Govt announces plan to boost medical science manufacturing

Monday, 22 April, 2024

Govt announces plan to boost medical science manufacturing

The Australian Government has released the Medical Science Co-investment Plan as part of its mission to deliver a future made in Australia and create more secure, well-paid jobs. The plan sets out how government and industry can work together to grow opportunities in medical manufacturing, building on our medical research capabilities and strong healthcare system.

Australia’s health and medical research sector ranks seventh in the world, with an ecosystem of more than 1200 biotech companies, 55 medical research institutes and 40 medical research-focused universities. But medical manufacturing only accounts for 0.3% of GDP, demonstrating the need to leverage our medical research to create more secure, well-paid jobs.

With this in mind, the new plan identifies a broad range of high-value investment opportunities, including in medical devices, vaccines and personal protective equipment. It also lays out ways to build on Australia’s existing advantages in clinical trial capabilities and therapeutic expertise in oncology, immunology, neurology and cardiovascular disease.

The plan was developed in consultation with industry stakeholders, technical experts and with broad consultation across government. It is the first of seven Co-investment Plans the government will deliver across all of the National Reconstruction Fund’s priority investment areas, including:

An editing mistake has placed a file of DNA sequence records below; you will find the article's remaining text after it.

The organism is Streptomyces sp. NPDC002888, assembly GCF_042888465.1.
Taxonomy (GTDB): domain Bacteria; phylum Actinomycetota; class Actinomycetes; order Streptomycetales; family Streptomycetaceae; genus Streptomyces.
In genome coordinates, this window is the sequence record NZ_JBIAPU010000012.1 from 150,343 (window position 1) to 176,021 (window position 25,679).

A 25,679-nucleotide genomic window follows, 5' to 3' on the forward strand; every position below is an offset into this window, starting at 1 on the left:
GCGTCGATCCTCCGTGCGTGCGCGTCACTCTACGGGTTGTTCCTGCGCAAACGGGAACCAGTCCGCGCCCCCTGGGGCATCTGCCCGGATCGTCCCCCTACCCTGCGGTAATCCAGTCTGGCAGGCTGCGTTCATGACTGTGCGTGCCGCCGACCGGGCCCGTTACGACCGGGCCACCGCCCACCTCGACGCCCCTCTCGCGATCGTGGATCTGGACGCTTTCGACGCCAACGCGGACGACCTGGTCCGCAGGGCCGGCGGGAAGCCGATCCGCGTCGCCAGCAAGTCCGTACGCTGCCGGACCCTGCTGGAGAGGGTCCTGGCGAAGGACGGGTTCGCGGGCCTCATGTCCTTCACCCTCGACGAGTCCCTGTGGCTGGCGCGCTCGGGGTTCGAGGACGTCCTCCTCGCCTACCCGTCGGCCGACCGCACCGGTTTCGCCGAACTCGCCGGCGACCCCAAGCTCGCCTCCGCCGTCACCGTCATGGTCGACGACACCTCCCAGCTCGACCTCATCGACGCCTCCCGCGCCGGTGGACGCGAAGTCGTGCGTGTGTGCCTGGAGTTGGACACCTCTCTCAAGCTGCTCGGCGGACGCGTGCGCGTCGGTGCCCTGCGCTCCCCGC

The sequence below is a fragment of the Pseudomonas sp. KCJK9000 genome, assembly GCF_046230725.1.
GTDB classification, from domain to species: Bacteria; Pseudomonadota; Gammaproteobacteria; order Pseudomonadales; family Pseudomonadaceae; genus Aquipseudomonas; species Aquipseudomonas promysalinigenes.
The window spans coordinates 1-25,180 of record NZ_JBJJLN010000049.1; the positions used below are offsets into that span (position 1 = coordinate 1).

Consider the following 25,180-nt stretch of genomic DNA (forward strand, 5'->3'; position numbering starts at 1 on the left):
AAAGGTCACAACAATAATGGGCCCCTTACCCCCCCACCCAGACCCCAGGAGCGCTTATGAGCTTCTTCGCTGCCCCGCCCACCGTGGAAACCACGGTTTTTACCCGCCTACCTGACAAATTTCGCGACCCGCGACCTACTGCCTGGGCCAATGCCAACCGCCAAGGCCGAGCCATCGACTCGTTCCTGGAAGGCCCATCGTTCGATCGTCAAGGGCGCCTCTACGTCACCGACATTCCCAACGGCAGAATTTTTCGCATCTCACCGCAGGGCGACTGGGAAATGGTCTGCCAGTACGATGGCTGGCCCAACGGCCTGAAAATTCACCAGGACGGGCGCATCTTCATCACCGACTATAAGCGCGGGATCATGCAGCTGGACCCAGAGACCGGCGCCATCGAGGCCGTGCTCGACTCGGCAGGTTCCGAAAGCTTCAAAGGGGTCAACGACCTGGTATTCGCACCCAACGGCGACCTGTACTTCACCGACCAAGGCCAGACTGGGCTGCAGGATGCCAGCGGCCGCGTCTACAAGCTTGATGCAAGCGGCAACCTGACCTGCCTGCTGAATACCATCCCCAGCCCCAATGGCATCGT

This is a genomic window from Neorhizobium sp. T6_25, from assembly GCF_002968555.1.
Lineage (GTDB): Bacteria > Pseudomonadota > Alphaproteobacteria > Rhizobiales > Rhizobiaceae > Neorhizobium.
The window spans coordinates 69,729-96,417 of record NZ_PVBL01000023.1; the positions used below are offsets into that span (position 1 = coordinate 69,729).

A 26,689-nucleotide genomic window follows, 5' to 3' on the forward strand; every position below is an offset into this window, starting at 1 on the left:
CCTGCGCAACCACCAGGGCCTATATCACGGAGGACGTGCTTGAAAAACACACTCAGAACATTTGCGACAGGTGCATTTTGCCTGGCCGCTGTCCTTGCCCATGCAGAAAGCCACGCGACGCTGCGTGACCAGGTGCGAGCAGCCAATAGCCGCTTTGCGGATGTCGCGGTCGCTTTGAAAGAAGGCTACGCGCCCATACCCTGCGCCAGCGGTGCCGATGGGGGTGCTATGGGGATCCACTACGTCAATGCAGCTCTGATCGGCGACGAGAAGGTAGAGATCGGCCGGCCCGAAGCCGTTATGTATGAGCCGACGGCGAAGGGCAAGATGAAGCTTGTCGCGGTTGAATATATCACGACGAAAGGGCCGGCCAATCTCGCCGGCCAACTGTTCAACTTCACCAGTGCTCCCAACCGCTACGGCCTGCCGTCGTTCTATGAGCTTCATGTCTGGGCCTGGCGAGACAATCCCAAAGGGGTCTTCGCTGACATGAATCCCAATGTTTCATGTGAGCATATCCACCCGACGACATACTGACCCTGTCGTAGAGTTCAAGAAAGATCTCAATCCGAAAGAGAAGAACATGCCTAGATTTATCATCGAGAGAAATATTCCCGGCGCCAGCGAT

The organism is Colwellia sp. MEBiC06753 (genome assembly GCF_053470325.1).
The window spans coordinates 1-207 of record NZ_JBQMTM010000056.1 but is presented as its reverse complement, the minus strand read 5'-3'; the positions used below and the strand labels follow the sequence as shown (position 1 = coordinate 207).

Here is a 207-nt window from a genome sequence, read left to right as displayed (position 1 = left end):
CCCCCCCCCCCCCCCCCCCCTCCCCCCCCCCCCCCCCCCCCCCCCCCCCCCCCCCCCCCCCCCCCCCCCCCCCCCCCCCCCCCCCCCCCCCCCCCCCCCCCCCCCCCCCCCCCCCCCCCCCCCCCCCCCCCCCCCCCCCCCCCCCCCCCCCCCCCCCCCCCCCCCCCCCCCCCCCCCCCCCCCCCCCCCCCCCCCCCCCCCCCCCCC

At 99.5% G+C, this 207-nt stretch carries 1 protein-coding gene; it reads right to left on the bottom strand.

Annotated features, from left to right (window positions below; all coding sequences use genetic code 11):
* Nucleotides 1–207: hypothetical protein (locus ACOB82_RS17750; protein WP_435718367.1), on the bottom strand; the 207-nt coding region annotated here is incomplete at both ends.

• value-add in resources;
  • value-add in agriculture, forestry and fisheries;
  • transport;
  • renewables and low-emission technologies;
  • defence capability; and
  • enabling capabilities.

“This and the other co-investment plans to come underpin our commitment to a Future Made in Australia, giving us a guide to what we can do to boost sovereign capability and tackle supply chain challenges,” said Minister for Industry and Science Ed Husic.

“Too many great Australian ideas have left our shores only to return as an import from another country,” Husic continued, pointing to the HPV vaccine, Gardasil, as a “prime example of … brilliant Australian medical research [that] ended up being manufactured overseas because we didn’t have the capabilities to make it here”.

“As the National Reconstruction Fund works to revitalise manufacturing in key priority areas, we need a clear picture of the challenges and opportunities we face in each sector,” Husic said.

“We can work with other investors and industry partners to grab high-value opportunities before they pass us by.”

The Medical Science Co-investment Plan is now available at

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